Stories Spun from the Silk Road

By Horan, Richard | The Christian Science Monitor, July 17, 2007 | Go to article overview

Stories Spun from the Silk Road


Horan, Richard, The Christian Science Monitor


Colin Thubron, the intrepid, erudite author of numerous travel books, has once again undertaken an odyssey of Homeric proportions. This time he's ventured over 5,000 miles across the entire length and breadth of the Silk Road, through some of the most dangerous territory on the planet - Xian in China to Antioch on the Turkish Mediterranean, with stops along the way at Jiayuguan, Huatuguo, Ustkurgan, Maragheh, Orumiyeh, to name just a few of the mostly unpronounceable places he visited.

(And you might be advised to grab an old edition of the Encyclopedia Britannica, because you'll need to reference some pretty obscure historical figures, such as Avalokitesvara aka Guanyin, the goddess of mercy during the Tang Dynasty; Husain Baiqara, the last Timurid sultan of Herat; and Yacub Beg, ruler of an independent Chinese Turkistan from 1865 to 1877, to name just a few.)

Shadow of the Silk Road is classical studies (think: Sir Kenneth Clark's "Civilization") meets exotic adventure (think: Lawrence Osborne's "The Naked Tourist"). Starting in the capital city of Xian at the shrine of the Yellow Emperor, "the mythic ancestor of the Chinese people," Thubron pointed his feet westward and sallied forth.

And it is quite the journey - physically, emotionally, and intellectually.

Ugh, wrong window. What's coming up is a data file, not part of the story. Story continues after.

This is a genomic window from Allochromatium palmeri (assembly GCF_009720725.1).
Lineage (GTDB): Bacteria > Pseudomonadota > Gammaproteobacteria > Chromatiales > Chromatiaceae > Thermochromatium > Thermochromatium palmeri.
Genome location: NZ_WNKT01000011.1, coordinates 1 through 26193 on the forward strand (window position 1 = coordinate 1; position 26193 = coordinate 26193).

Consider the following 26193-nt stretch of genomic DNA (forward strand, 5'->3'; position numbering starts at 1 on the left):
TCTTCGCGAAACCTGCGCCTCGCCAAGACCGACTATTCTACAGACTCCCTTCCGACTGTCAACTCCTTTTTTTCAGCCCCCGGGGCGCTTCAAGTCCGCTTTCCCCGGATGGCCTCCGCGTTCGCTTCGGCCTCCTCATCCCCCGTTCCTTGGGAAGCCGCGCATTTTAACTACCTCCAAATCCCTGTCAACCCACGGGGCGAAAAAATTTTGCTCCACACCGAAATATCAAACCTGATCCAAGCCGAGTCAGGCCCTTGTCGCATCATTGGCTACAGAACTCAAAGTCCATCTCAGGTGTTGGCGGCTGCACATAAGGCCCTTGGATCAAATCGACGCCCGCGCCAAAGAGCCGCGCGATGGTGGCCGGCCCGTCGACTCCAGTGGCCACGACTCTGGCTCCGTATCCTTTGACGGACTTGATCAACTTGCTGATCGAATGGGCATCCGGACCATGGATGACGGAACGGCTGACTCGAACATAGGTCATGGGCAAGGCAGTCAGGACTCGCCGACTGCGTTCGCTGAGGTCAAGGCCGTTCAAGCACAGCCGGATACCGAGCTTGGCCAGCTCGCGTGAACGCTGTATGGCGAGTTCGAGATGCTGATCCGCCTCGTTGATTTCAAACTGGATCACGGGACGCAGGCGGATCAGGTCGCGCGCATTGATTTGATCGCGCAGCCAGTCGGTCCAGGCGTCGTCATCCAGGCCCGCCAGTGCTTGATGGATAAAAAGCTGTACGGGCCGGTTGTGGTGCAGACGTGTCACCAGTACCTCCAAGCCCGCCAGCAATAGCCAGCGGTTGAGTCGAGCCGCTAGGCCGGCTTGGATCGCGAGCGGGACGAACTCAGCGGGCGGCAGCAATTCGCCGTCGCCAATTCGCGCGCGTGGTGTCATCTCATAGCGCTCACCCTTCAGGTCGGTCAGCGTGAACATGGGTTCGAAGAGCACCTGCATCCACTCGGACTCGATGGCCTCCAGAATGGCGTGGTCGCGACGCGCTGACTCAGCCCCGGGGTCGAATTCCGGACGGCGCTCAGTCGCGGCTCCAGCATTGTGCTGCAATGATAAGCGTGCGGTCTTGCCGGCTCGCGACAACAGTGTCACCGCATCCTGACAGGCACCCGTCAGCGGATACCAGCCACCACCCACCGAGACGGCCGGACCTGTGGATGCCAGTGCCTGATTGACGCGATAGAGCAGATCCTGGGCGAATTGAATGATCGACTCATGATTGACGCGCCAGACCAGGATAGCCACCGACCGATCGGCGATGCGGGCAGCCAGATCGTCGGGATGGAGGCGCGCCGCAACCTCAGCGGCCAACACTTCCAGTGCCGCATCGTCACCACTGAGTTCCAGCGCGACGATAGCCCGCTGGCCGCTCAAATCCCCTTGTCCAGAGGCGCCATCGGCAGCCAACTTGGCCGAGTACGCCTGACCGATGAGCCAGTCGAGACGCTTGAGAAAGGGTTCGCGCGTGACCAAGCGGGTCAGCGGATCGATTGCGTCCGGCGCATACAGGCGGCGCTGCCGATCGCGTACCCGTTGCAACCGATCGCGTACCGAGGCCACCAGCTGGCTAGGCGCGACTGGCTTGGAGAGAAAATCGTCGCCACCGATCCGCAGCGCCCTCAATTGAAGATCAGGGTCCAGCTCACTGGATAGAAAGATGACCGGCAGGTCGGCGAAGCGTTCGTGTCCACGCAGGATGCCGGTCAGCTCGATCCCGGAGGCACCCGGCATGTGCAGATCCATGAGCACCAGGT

Thubron, ever the pedant, overloads the reader's neurons and synapses with page after page of historical references (see above for examples), yet he has a cleric's knack for engaging the locals and extracting from them their true confessions - primary source information that is the hallmark of all great travel writing.

For example, in Xian, in a dumpling restaurant, he met Hu Ji, a historian of the Tang dynasty. Out of the blue, and rather matter- of-factly, Hu Ji told Thubron (Thubron speaks Mandarin): " 'You know, in China we have no tradition of respect for human life. It's simply not in our past. That is our problem: inhumanity.' "

Later in Iran he met Vahid who confessed (Vahid lived in Canada so he speaks English): " 'We need a secular government. Everyone I know wants that. We want access to the world.' "

Amazingly, nothing bad happened to him along the way, despite the fact that he wandered alone into some treacherous locales he'd been advised to avoid like the plague.

Case in point: He was quarantined in a sanatorium in western China due to the outbreak of SARS, but he was released after only a few days no worse for the wear. Later, in Kyrgyzstan, he was duped out of a few dollars by thieves impersonating police, but other than that nothing of any consequence befell him. …

The rest of this article is only available to active members of Questia

Sign up now for a free, 1-day trial and receive full access to:

  • Questia's entire collection
  • Automatic bibliography creation
  • More helpful research tools like notes, citations, and highlights
  • Ad-free environment

Already a member? Log in now.

Notes for this article

Add a new note
If you are trying to select text to create highlights or citations, remember that you must now click or tap on the first word, and then click or tap on the last word.